3-7 Jun 2019 Barcelona (Spain)

By author > Ripoll Joaquim

Bone microstructure as a marker of sheep and goat management strategies during the Early Neolithic in the Middle Euphrates Valley
Joaquim Ripoll  1@  , Roger Alcàntara Fors  1, *@  , Maria Saña  2, *@  
1 : Universitat Autònoma de Barcelona  (UAB)  -  Website
Departament de Prehistòria. Universitat Autònoma de Barcelona 08193 Bellaterra. -  Spain
2 : Laboratori d'Arqueozoologia, Autonomous University of Barcelona
Departament de Prehistòria, Edifici B Facultat Filosofia i Lletres, Autonomous University of Barcelona, 08193, Catalonia, Spain. -  Spain
* : Corresponding author

Bone microstructure of archaeological animal bones can provide substantial information about the different ways humans used them in the past. Osteons, or haversian systems, are the building blocks of compact bone and they are the main responsible of its remodelling process. The result of the remodelling processes can be seen at a microstructural level and they relate to multiple life conditions of the animal specimens: mobility, stress, load weight, calving and milking. Cortical bone microstructure also reflect inherent features of the animals, such as sex or species. In this communication, the basic anatomical units of bone microstructure, osteons, are analysed in order to approach to the human management of some of the sheep and goat herds and specimens documented in Tell Halula throughout the Neolithic archaeological sequence.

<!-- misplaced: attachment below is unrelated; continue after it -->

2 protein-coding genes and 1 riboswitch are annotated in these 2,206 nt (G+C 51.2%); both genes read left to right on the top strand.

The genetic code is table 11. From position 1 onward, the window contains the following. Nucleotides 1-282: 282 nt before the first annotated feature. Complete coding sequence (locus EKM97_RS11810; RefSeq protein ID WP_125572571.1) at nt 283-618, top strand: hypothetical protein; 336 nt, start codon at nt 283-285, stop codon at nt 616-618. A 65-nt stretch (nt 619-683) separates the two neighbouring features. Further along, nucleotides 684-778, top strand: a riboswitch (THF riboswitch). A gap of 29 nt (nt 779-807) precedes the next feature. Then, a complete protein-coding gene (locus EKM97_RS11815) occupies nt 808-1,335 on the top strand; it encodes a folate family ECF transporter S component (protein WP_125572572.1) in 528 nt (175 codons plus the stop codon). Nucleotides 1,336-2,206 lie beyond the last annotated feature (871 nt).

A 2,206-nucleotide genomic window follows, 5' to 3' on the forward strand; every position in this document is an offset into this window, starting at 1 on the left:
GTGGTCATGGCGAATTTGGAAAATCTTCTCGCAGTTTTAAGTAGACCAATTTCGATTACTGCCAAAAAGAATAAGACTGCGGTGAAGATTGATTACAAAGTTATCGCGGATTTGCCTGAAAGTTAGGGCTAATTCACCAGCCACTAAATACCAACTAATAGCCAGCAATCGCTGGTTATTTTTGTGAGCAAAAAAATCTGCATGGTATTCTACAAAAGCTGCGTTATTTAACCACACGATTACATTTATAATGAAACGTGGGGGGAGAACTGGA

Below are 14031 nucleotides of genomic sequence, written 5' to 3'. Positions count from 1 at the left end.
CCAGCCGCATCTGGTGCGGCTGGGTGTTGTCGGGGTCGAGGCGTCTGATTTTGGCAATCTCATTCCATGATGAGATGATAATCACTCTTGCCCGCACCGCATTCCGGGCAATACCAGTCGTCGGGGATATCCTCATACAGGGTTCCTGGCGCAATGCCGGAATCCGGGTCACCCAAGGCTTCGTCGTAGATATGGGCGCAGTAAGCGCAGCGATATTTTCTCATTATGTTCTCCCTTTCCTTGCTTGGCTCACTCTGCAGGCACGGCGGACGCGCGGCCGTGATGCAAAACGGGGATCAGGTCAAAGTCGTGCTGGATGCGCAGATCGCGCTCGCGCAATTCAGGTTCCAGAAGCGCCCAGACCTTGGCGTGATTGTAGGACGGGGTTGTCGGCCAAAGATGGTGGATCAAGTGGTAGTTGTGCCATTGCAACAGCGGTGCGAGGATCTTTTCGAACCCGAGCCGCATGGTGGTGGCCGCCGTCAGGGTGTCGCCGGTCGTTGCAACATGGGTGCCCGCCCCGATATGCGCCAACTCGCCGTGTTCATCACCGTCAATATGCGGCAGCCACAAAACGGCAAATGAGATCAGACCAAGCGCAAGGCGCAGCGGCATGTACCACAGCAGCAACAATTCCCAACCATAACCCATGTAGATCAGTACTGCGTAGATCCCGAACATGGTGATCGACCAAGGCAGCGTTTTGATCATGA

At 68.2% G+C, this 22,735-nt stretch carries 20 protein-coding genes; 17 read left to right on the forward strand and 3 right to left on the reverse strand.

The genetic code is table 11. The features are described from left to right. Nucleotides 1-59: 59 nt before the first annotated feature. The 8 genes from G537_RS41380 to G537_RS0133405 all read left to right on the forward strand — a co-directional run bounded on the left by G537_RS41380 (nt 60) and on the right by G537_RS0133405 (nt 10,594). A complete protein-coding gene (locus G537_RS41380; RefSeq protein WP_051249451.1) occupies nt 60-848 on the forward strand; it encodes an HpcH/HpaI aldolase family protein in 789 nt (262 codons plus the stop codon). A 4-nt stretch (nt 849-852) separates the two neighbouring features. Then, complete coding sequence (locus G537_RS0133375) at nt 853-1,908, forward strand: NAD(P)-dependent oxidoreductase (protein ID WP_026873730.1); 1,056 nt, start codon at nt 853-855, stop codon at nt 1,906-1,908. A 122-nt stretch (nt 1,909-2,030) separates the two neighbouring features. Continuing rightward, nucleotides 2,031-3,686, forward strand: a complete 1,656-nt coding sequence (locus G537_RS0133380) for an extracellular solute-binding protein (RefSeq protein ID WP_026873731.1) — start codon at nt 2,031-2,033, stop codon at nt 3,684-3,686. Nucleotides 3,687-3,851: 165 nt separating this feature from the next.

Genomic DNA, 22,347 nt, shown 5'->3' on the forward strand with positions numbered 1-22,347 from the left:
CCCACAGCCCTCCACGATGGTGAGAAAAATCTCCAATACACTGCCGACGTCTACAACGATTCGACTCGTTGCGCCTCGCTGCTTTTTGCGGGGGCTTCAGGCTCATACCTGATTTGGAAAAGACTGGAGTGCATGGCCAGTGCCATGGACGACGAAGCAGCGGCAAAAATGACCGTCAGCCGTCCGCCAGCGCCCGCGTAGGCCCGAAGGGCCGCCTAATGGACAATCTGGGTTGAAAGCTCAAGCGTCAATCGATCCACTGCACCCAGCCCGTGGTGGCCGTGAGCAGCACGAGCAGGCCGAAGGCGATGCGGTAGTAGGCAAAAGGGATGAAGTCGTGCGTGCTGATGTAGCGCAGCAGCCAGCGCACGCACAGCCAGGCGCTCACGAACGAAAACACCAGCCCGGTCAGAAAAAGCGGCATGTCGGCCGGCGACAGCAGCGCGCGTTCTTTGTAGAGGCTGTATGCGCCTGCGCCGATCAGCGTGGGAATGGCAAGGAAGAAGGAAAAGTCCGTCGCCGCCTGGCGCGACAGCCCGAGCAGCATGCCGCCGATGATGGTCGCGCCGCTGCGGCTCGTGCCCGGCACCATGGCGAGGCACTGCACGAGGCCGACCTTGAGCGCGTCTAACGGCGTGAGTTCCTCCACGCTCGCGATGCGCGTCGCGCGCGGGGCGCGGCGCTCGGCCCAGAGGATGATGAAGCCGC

In this study, we present the results of the microscopic examination of the bone thin layers of these wild and domestic specimens in order to characterize the osteons hold in. The aim is to define how the human selective pressures related to reproductive and productive regimes of animals could have been reflected in the bone microstructure.

With this work, we deepen our knowledge about the sheep and goat management strategies during Early Neolithic in the middle of the Euphrates Valley, as well as to provide solid evaluation of this methodology applied in the archaeological science.

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